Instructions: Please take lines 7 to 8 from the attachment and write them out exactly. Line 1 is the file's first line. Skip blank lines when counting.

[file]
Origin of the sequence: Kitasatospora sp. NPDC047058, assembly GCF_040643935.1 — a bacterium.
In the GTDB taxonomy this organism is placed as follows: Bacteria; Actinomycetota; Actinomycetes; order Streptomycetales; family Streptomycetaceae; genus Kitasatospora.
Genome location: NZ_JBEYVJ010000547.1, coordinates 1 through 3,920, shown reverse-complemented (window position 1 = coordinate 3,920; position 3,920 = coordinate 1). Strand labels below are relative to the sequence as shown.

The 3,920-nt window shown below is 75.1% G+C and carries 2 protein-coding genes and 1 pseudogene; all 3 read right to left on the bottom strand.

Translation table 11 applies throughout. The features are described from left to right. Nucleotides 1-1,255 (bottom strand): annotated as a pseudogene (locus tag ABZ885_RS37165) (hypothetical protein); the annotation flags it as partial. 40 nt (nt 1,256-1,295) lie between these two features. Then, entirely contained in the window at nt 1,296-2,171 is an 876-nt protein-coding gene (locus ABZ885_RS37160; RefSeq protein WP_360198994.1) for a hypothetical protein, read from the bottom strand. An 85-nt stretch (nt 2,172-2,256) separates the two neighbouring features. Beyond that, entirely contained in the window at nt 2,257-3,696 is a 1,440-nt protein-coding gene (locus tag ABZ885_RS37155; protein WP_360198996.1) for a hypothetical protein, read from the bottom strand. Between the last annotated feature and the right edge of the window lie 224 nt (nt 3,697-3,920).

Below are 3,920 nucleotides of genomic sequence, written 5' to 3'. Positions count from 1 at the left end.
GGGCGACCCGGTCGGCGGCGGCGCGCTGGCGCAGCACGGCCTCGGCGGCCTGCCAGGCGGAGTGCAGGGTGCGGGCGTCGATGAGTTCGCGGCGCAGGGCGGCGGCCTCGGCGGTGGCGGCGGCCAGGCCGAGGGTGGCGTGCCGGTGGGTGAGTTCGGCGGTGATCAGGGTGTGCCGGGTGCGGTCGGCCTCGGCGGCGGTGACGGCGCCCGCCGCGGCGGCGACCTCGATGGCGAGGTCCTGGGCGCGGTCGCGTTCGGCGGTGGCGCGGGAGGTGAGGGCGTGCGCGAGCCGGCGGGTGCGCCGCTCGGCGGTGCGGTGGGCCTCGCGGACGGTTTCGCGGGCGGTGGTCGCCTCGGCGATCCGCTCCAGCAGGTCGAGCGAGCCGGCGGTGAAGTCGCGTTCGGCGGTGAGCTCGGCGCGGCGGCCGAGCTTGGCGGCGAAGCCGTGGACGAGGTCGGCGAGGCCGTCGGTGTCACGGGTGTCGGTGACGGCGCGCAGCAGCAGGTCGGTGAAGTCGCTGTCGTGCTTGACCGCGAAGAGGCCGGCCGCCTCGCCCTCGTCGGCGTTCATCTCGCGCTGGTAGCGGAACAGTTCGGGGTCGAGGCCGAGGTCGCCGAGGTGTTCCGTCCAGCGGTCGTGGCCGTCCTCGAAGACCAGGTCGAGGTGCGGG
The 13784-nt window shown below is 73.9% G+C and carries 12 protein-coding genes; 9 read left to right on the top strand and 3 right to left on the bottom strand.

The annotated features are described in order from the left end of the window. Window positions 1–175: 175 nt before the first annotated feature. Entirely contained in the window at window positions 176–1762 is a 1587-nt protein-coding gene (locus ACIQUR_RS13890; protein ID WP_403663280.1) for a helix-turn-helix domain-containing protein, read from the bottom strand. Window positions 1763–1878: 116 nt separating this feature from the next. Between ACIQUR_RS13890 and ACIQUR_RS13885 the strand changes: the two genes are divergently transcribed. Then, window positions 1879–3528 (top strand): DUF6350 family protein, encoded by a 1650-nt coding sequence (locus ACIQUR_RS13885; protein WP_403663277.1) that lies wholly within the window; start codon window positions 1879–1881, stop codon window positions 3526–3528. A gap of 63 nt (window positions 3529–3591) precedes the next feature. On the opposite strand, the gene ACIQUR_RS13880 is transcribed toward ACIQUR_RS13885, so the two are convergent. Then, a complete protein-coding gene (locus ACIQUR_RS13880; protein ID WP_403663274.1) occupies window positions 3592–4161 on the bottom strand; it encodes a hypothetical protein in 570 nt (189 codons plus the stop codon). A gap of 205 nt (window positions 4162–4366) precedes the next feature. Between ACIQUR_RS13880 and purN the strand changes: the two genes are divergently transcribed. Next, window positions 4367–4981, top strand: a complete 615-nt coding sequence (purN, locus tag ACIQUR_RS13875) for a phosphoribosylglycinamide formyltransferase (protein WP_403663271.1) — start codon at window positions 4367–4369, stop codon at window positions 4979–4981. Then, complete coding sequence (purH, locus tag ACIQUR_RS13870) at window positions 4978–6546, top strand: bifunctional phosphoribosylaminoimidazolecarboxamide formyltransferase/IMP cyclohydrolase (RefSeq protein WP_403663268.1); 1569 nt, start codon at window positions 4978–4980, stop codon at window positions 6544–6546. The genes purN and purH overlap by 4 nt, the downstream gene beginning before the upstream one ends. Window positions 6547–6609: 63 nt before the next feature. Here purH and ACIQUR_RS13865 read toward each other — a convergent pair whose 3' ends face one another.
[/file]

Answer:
GGGCGACCCGGTCGGCGGCGGCGCGCTGGCGCAGCACGGCCTCGGCGGCCTGCCAGGCGGAGTGCAGGGTGCGGGCGTCGATGAGTTCGCGGCGCAGGGCGGCGGCCTCGGCGGTGGCGGCGGCCAGGCCGAGGGTGGCGTGCCGGTGGGTGAGTTCGGCGGTGATCAGGGTGTGCCGGGTGCGGTCGGCCTCGGCGGCGGTGACGGCGCCCGCCGCGGCGGCGACCTCGATGGCGAGGTCCTGGGCGCGGTCGCGTTCGGCGGTGGCGCGGGAGGTGAGGGCGTGCGCGAGCCGGCGGGTGCGCCGCTCGGCGGTGCGGTGGGCCTCGCGGACGGTTTCGCGGGCGGTGGTCGCCTCGGCGATCCGCTCCAGCAGGTCGAGCGAGCCGGCGGTGAAGTCGCGTTCGGCGGTGAGCTCGGCGCGGCGGCCGAGCTTGGCGGCGAAGCCGTGGACGAGGTCGGCGAGGCCGTCGGTGTCACGGGTGTCGGTGACGGCGCGCAGCAGCAGGTCGGTGAAGTCGCTGTCGTGCTTGACCGCGAAGAGGCCGGCCGCCTCGCCCTCGTCGGCGTTCATCTCGCGCTGGTAGCGGAACAGTTCGGGGTCGAGGCCGAGGTCGCCGAGGTGTTCCGTCCAGCGGTCGTGGCCGTCCTCGAAGACCAGGTCGAGGTGCGGG
The 13784-nt window shown below is 73.9% G+C and carries 12 protein-coding genes; 9 read left to right on the top strand and 3 right to left on the bottom strand.